Joe Mauer’s sports legacy in Minnesota is as storied as any athlete in state history. You can trace his career back to when he was one of the greatest prep athletes in history and end it on Saturday when he will have his number retired by the Twins, just eight months after he played his final game at Target Field.
He first showed up in my column in 1999 when it was apparent that he was the best prep football player in the nation, but even then I noted that the word was that baseball was his best sport.
Two years later, in February 2001, Twins General Manager Terry Ryan told me that the team was already leaning toward drafting Mauer with the No. 1 overall pick.
“We’re going to be watching Mauer this spring, and right now he ranks as high with us as any other player,” Ryan said. “There is a good chance we would take him No. 1. He is the best prospect I’ve seen since I joined the Twins here.”
Mauer would go on to do things at the plate that no catcher in the history of baseball had ever done.
He won three batting titles, something that was impossible to think of before he did it. He made six All-Star Games. He won the MVP in 2009 with one of the greatest hitting seasons in baseball history as he led the AL in average (.365), on-base percentage (.444) and slugging percentage (.587).
There were often rumblings that Mauer didn’t like talking to the media, but he always made time for me. You’d often have to wait until long after most of the players had emptied the locker room, but then Mauer would come out and take questions.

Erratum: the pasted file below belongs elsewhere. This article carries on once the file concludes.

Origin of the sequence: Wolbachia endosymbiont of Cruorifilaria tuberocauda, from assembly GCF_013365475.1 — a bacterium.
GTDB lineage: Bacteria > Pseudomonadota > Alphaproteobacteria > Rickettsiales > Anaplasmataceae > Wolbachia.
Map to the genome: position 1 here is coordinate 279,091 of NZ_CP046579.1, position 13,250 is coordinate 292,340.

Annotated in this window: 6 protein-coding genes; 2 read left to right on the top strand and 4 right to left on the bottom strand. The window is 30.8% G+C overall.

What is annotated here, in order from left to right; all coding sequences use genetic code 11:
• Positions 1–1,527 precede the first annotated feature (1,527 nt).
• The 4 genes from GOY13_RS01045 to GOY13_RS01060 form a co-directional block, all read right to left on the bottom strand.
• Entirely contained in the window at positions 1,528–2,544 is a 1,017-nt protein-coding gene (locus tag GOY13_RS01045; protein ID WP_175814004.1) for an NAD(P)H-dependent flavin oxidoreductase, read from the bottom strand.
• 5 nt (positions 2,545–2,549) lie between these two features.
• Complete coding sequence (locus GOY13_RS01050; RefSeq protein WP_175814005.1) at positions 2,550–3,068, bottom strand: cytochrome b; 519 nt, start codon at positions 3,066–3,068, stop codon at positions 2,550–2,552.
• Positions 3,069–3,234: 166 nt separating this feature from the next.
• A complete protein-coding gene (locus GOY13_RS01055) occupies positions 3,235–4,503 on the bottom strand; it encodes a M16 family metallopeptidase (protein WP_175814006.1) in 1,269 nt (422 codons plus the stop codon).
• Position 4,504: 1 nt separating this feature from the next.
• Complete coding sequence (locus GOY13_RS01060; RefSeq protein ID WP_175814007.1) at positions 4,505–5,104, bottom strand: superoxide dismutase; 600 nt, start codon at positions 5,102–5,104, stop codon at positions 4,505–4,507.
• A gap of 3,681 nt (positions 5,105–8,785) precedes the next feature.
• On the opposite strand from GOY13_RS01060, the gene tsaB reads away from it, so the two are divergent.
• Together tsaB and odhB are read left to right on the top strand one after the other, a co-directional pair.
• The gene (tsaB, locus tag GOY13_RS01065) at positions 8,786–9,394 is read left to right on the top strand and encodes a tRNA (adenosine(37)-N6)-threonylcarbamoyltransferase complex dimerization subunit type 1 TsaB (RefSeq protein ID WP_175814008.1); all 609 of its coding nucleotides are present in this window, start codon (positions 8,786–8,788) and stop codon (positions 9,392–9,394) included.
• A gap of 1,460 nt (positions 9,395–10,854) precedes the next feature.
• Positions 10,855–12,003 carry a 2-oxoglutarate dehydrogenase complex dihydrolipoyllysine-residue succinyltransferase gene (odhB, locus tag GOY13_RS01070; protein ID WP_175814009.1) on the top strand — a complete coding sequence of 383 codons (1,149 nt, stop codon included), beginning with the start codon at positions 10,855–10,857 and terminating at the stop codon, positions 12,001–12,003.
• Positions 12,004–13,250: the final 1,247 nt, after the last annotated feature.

It always seemed like he was under scrutiny, even while he performed in ways that no player in club history ever had. Anytime the Twins struggled, fans and media members brought up his contract as if it hampered the team from signing players. Anytime he was hurt, they questioned his toughness.
But in five years, Mauer will be a Hall of Famer, even though injuries and concussion symptoms took away some of his later years at catcher and some of his hitting ability.
Mauer signed the biggest contract in club history with his eight-year, $184 million extension in 2010.
That was the same year that Target Field opened, ushering in a new era for the Twins after they had nearly been contracted a decade earlier.
Mauer made the All-Star Game in three of the first four years of that deal.
And that contract never held the Twins back from signing other players.
All it did was keep one of the greatest athletes from the state of Minnesota with his hometown club for his entire incredible career.
Sid Hartman can be heard on WCCO AM-830 at 8:40 a.m. Monday and Friday, 2 p.m. Friday and 10:30 a.m. Sunday. E-mail: firstname.lastname@example.org